Sri Lanka owes more than $51bn (US dollars) to foreign lenders, including $6.5bn to China.

To fill the gap, the government printed over 2.3 trillion Sri Lankan rupees (equivalent to $6.5bn USD), a move which has catapulted Sri lanka’s inflation to the highest in Asia — from 29.8% in May 2022 to an all-time high of 54.6% in June.

Moments after protestors entered the Presidential Secretariat © Thilina Kaluthotage

Food insecurity and energy poverty

Meanwhile, back in 2020, the government stopped importing vehicles, palm oil and some other “non-essential” items.

Most famously, they banned all chemical fertilisers in May 2021, claiming to transform the country to agroecological farming overnight. Yet, as they failed to put in place support for the agricultural transition, farmers were left unable to cultivate, lost incomes, food prices skyrocketed. As hunger rose, politicians suggested that people reduce their daily three meals to only two. Six months later, the government back-peddled, and began importing nano nitrogen from India and municipal solid waste-based organic fertiliser from China. When the National Plant Quarantine Department found dangerous bacteria in the shipments, agriculture experts, civil society and the media started campaigning against these imports. The Center for Environmental Justice (CEJ/Friends of the Earth Sri Lanka) filed a legal action to block the unloading of a shipment, forcing it to return to China after paying a $6.7 million delay fee.

Agroecology is a practice and movement with hugely transformative potential to feed the world and replace the destructive industrial food system. The Sri Lankan experience only goes to show the importance of public policies and support for farmers through such a transition.

The lack of foreign currency reserves also meant that the government couldn’t import enough gasoline, diesel, liquefied natural gas (LNG) or coal to keep the country’s fossil fuel-dependent system running. Queues formed in every fuel station across the country. Chaos ensued, over 30 people died. Changing the Liquefied petroleum gas (LPG) formula to make more profits resulted in dozens of deaths nearly 730 domestic gas cooker explosions. There were long power cuts as thermal power stations stop running, until the rainy season came a month ago. But even now, hydropower sources are draining fast and people are facing 3-4 hours of power cuts per day. Essential services such as healthcare, food distribution and public transport have been severely affected, with no solution to date.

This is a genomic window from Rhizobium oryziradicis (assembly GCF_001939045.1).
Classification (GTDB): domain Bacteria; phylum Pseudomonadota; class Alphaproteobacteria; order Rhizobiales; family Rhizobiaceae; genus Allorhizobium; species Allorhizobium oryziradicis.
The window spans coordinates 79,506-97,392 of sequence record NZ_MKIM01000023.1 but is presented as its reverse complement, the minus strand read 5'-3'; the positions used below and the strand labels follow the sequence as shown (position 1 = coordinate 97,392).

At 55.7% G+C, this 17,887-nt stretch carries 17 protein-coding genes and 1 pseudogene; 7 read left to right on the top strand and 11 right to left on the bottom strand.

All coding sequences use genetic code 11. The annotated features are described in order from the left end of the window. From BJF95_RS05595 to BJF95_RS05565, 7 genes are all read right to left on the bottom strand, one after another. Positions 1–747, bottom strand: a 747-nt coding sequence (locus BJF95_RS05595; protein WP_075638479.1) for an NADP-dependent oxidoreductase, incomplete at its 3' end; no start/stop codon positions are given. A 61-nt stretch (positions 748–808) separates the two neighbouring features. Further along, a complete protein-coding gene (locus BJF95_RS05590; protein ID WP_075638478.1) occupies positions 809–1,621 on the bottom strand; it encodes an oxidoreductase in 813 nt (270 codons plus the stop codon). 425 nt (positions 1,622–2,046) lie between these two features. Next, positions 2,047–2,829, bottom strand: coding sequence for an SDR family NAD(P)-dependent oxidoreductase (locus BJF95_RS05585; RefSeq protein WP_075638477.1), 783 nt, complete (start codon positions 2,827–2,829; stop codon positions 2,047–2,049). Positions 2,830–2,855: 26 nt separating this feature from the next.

The need for a global just energy transition is urgent, to tackle the climate crisis and build energy sovereign nations. In Sri Lanka however, there is strong resistance to renewable energy from fossil-addicted experts and politicians, backed by coal and gas producers.

Despite the government’s policy to introduce 70% renewable energy by 2030, the Ceylon Electricity Board Independent Engineers Association has blocked any construction of renewable energy sources. Since the 1990s, the environmental community has struggled against this “coal mafia”, whose fossil addiction has left the people in a state of energy poverty.

People queue to buy liquefied petroleum gas (LPG) cylinders amid shortages in Colombo on 14 March © Ishara Kokikara/AFP

A poor environmental record

The environmental destruction begun by the previous regime multiplied under President Gotabhaya Rajapaksa. He deregulated sand transportation licenses and released biodiversity-rich “Other State Forests” for agriculture and development, saying his verbal orders alone must be considered as law. The environmental community fought back – for example when over 2000 citizens protested in Colombo in April 2021 – but were ignored by the ruling regime.

Friends of the Earth Sri Lanka filed more than 25 environmental court cases against the current regime in the last 32 months, some of which were able to reverse such decisions, such as re-establishing the sand mining licence.

Recently, hungry people have started grabbing natural forests and cultivations for illegal mining and other forms of income generation to survive. According to Global Forest Watch, the loss of primary forests in Sri Lanka was 283ha in 2020 and 281ha in 2021. Tree cover losses of 11,200ha in 2020 increased to 13,300ha in 2021.